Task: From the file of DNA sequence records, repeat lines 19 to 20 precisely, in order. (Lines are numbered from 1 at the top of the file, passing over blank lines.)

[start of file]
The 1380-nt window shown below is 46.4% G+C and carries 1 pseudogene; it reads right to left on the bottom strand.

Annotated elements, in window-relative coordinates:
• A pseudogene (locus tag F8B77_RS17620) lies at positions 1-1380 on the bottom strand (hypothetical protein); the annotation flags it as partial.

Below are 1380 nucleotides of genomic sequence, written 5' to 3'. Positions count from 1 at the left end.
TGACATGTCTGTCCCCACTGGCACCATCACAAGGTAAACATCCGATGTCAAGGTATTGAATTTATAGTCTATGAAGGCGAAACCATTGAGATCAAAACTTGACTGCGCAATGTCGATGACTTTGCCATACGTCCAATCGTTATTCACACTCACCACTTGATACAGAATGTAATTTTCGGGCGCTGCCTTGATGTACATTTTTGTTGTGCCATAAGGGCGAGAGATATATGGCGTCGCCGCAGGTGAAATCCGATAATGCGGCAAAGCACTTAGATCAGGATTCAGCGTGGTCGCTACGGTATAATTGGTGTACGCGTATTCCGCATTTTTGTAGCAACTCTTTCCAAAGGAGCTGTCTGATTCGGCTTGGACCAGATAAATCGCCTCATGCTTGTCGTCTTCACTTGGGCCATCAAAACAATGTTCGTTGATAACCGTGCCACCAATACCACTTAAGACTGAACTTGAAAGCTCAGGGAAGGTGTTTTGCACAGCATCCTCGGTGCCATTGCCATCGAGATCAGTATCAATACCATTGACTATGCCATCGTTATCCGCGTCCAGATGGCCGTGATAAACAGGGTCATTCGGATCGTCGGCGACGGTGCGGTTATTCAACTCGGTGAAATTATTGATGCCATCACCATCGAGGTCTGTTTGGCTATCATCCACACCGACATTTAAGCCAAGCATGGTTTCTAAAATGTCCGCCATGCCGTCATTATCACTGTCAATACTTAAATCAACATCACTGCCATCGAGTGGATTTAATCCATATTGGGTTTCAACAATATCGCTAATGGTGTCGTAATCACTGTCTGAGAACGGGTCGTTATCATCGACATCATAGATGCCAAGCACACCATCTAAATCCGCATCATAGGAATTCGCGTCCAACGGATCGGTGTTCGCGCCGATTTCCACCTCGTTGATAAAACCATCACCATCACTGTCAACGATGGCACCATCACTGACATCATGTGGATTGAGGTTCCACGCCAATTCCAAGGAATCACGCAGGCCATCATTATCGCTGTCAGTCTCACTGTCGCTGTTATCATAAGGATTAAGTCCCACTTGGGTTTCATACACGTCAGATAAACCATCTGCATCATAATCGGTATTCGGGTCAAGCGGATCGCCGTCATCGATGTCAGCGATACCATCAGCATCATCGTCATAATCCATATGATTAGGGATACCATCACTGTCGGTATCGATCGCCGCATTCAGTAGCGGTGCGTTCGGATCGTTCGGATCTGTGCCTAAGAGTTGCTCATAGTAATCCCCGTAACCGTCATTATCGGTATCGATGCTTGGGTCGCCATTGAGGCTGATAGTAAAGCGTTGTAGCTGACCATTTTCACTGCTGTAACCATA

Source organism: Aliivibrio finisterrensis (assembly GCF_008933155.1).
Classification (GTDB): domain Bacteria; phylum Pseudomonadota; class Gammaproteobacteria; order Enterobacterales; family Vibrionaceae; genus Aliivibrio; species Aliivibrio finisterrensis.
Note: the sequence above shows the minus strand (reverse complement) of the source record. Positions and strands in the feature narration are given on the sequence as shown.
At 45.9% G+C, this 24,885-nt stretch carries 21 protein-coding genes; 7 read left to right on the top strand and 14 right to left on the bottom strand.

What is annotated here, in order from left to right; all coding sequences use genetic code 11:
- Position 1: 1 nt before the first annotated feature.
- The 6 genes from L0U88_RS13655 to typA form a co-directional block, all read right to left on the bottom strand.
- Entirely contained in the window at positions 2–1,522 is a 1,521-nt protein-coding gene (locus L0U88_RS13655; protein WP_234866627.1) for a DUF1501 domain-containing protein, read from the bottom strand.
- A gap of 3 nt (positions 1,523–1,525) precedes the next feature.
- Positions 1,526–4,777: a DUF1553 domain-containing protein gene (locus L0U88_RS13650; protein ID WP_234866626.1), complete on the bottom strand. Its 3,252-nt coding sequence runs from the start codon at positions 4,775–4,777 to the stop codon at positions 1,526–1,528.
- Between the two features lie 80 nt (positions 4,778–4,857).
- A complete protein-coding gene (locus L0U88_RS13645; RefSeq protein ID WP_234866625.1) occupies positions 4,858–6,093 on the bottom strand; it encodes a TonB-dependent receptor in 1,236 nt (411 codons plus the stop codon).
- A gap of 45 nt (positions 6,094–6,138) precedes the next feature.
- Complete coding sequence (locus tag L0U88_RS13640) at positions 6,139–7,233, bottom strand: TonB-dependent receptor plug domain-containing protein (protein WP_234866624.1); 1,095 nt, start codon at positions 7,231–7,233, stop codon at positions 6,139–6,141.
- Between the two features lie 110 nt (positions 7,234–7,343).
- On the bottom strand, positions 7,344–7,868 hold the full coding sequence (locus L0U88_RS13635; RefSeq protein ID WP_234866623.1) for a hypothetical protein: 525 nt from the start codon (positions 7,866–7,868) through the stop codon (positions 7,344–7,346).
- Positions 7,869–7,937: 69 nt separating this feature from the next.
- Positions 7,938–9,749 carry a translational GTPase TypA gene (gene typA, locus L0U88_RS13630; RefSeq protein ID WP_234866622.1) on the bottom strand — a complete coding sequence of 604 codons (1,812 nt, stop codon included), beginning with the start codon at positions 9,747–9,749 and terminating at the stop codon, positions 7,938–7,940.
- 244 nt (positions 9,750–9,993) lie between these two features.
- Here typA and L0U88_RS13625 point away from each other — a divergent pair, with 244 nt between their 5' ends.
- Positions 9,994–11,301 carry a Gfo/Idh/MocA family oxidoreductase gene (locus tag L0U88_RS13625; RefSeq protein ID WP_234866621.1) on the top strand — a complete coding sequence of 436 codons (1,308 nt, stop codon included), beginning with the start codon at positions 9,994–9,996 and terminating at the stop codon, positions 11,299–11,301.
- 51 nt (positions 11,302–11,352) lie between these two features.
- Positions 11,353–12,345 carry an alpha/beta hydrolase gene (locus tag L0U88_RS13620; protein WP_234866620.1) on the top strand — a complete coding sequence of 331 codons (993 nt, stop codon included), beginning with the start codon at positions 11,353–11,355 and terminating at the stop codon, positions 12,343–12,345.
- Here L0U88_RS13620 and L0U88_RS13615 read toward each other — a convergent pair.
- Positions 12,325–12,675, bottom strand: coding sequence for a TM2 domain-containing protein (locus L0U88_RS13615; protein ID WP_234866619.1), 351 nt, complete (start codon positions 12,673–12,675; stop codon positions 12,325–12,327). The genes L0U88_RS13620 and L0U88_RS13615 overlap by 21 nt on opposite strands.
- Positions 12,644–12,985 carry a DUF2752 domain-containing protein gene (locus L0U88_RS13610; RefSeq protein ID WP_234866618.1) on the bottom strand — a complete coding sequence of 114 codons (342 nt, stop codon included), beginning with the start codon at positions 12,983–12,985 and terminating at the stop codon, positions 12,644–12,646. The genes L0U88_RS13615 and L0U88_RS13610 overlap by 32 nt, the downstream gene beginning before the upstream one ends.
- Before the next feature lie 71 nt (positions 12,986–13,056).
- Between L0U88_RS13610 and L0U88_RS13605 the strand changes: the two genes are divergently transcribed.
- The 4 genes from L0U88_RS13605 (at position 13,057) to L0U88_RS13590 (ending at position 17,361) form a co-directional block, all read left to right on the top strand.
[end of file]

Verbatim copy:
- Complete coding sequence (locus tag L0U88_RS13640) at positions 6,139–7,233, bottom strand: TonB-dependent receptor plug domain-containing protein (protein WP_234866624.1); 1,095 nt, start codon at positions 7,231–7,233, stop codon at positions 6,139–6,141.
- Between the two features lie 110 nt (positions 7,234–7,343).